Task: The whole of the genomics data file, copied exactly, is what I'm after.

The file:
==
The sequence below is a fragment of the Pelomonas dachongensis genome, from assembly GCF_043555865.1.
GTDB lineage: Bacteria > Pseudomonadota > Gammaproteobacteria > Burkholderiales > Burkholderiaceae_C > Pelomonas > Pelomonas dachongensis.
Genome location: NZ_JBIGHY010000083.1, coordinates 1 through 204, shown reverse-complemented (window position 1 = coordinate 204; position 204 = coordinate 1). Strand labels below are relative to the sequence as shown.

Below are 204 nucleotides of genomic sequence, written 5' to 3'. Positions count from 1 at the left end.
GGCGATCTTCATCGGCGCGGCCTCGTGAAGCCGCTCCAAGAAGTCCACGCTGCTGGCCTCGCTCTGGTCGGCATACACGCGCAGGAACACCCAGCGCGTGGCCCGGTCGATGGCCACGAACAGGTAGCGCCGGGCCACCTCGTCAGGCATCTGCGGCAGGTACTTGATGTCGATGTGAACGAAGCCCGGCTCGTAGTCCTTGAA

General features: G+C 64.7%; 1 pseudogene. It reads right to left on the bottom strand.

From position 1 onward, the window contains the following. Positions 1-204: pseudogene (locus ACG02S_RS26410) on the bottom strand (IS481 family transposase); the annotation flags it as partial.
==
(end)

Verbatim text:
The sequence below is a fragment of the Pelomonas dachongensis genome, from assembly GCF_043555865.1.
GTDB lineage: Bacteria > Pseudomonadota > Gammaproteobacteria > Burkholderiales > Burkholderiaceae_C > Pelomonas > Pelomonas dachongensis.
Genome location: NZ_JBIGHY010000083.1, coordinates 1 through 204, shown reverse-complemented (window position 1 = coordinate 204; position 204 = coordinate 1). Strand labels below are relative to the sequence as shown.

Below are 204 nucleotides of genomic sequence, written 5' to 3'. Positions count from 1 at the left end.
GGCGATCTTCATCGGCGCGGCCTCGTGAAGCCGCTCCAAGAAGTCCACGCTGCTGGCCTCGCTCTGGTCGGCATACACGCGCAGGAACACCCAGCGCGTGGCCCGGTCGATGGCCACGAACAGGTAGCGCCGGGCCACCTCGTCAGGCATCTGCGGCAGGTACTTGATGTCGATGTGAACGAAGCCCGGCTCGTAGTCCTTGAA

General features: G+C 64.7%; 1 pseudogene. It reads right to left on the bottom strand.

From position 1 onward, the window contains the following. Positions 1-204: pseudogene (locus ACG02S_RS26410) on the bottom strand (IS481 family transposase); the annotation flags it as partial.